Assessing Hospital Cooperation

Gaining the cooperation or noninterference of the hospital is an important aspect of transport preparations. Negotiations must occur while the patient is still alive and should involve at least one sympathetic member of the patient’s family, if possible. These negotiations will generally be initiated by the transport team leader and involvement should be limited to the fewest possible transport personnel.

When dealing with a hospital, one of the first requirements is to forward a copy of the patient’s cryonic suspension paperwork to the primary care physician and hospital administrators. This paperwork is essential to proving the patient’s choice to be cryonically suspended, which is one of the first ethical issues that will arise. Copies of the cryonic suspension paperwork may be faxed to transport personnel with little notice, and original documents should be delivered as soon as possible. Key documents to have are the Authorization for Anatomical Donation, the Consent for Cryonic Suspension and the Cryonic Suspension Agreement. The first demonstrates the patient’s desire to make an whole-body anatomical donation to Alcor, and the second is the service contract between Alcor and the patient that obligates Alcor to accept the anatomical donation under very specific conditions.

A great deal of information must be obtained by the transport team about the status of hospital cooperation or interference with transport preparations. Cooperation and noninterference are not the same thing, and transport team members should be clear on which policy the hospital has adopted. Noninterference is the course most often chosen by hospital administrators. It usually entails a prompt pronouncement and release of the patient, with all hospital personnel prohibited from assisting Alcor personnel. Cooperation is the term used for a hospital which, in addition to prompt pronouncement and release of a patient, will place an IV line (or if one is already in place, leave it) and allow cardiopulmonary support and the administration of medications on the hospital premises. See the illustration for some important questions.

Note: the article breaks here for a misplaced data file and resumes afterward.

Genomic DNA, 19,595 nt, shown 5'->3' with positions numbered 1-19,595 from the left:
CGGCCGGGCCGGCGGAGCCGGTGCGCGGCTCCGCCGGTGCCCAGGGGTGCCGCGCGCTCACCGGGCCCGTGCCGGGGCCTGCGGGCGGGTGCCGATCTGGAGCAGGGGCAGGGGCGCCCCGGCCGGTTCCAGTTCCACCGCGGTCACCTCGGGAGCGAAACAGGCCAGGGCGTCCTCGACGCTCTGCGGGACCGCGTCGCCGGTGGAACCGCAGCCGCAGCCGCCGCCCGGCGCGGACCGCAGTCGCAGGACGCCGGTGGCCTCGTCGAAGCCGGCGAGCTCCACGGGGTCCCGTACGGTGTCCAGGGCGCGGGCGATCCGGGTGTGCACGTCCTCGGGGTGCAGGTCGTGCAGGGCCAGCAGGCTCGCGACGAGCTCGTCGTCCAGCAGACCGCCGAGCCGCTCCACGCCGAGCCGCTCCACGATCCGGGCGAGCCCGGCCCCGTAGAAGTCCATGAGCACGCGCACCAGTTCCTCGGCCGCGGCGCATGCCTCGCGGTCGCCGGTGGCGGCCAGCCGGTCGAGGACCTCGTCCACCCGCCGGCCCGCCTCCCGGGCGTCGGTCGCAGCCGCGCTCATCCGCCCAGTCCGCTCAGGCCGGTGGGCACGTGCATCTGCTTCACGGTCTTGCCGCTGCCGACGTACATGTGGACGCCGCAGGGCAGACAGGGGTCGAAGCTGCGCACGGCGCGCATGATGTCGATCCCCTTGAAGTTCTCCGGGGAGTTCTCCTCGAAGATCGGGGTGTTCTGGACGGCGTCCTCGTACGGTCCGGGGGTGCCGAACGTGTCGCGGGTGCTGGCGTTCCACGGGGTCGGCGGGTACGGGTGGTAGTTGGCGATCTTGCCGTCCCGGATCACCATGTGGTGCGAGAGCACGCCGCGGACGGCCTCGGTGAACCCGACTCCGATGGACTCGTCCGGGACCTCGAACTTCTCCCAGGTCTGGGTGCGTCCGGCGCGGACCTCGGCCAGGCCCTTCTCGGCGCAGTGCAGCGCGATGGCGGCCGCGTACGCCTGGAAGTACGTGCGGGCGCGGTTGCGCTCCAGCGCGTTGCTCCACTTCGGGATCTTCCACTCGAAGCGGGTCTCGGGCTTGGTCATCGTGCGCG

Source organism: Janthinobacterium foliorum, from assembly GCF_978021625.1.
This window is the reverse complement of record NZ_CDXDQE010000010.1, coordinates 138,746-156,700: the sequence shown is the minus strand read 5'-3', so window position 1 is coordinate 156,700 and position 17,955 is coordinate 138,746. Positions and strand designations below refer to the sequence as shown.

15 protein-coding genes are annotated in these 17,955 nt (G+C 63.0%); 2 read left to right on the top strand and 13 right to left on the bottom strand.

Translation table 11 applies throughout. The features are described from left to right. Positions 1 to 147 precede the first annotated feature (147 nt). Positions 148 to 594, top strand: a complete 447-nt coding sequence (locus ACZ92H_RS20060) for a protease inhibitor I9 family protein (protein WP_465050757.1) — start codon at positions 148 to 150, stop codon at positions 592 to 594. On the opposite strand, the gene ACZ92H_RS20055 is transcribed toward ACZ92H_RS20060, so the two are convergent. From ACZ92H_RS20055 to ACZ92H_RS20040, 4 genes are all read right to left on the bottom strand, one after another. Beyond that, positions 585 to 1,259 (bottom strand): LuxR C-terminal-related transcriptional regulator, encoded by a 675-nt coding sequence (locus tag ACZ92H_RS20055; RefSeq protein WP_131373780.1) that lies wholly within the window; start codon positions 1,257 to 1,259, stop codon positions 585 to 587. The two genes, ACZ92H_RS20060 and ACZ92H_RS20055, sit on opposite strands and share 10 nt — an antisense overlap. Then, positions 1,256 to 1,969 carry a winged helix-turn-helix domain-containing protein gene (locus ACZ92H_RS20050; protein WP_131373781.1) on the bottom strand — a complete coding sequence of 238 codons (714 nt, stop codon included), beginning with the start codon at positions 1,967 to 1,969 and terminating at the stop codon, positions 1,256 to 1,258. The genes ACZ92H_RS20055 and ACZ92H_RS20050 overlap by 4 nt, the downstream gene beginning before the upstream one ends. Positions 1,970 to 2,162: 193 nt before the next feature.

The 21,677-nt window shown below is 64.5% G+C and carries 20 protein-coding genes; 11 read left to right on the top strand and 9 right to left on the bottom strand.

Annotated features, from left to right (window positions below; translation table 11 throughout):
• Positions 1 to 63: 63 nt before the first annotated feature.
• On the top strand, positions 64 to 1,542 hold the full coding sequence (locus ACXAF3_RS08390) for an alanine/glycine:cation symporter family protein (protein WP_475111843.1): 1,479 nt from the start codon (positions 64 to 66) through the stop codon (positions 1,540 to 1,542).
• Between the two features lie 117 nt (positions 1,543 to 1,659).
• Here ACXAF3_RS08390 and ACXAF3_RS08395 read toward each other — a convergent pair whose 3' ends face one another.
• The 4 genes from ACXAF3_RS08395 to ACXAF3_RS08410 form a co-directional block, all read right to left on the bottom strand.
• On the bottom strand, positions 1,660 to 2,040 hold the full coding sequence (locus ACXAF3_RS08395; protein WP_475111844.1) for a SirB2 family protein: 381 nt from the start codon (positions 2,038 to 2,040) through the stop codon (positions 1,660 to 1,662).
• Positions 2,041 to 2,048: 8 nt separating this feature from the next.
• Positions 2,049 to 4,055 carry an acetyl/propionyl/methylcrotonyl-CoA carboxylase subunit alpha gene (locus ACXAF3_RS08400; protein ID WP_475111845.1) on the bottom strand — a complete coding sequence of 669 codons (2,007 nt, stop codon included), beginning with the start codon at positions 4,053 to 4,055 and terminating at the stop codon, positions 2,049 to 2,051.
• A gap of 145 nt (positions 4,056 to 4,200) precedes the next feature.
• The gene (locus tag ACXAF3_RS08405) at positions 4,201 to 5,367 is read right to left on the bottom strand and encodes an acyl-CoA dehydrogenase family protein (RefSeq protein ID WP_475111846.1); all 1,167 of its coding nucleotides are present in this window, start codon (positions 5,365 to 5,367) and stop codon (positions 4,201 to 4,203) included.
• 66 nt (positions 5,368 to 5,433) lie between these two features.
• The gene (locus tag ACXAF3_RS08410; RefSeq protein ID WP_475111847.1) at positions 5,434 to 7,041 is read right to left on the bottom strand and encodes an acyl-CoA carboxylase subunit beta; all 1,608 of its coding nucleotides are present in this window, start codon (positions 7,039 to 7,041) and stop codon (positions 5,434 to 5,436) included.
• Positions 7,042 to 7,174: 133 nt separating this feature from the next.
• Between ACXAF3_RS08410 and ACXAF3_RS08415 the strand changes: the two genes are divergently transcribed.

Information should be collected for every institution which is caring for an Alcor suspension client in advance of pronouncement, as the patient may be transferred from one facility to another with little or no notice to the transport team members. “Hospital” is used to generically imply any health care facility (hospice, nursing home, etc.).

Determining the level of cooperation is essential to arranging the logistics of a transport. If transport team members are unable to start the transport procedures on the hospital premises, the patient can be expected to undergo ischemic times of at least transport time to the mortuary (although, for example, medications may be administered while in the Alcor ambulance or mortuary vehicle) plus the time required for the physician to officially pronounce the patient plus the time required to release the patient to Alcor personnel plus any unanticipated delays (e.g. if the mortician is not on-hand to accept the patient and sign the release documents). Minimizing these delays is critical to providing the patient with a good cryonic suspension.

Assessing hospital cooperation

Is the hospital agreeing to non-interference?

Is the hospital willing to cooperate?

Has the hospital recognized Alcor’s authority to accept this donation?

Will the patient be released promptly to Alcor personnel?

Will the patient be pronounced promptly?

Will a physician be available 24-hrs to pronounce?

Will all lines (IV, catheters, airways, etc.) be left in place?

May Alcor personnel wait nearby (in the floor lounge)?

Can Alcor equipment be stored nearby (in an empty room)?

Are large quantities of ice available in the hospital?

Will hospital personnel assist with the transport stabilization?

Will they intubate the patient?

Will they begin an IV?

Are they willing to provide cardiopulmonary support?

Additional notes (include list of involved personnel):

Mortuary Cooperation

Transport team members may reduce the ischemic time experienced by the patient through coordinating with both hospital and mortuary personnel in advance of pronouncement. Coordination with hospital personnel has already been discussed, and coordination with mortuary personnel is similar.

Historically, mortuary personnel have been very helpful to transport teams. They have stored equipment and have allowed the blood washout circuit to be set up in advance of pronouncement, where space was available. They are often willing to standby with the team, if called when the patient appears clearly agonal (and seems less than an hour from pronouncement). Morticians have been unusually good-natured in cases where such standby calls were premature, but the threshold for such good-nature should not be tested. Morticians are essential contacts for Alcor. It is difficult to transport a patient across state boundaries without the cooperation of a local mortician or funeral director.

Assessing mortuary cooperation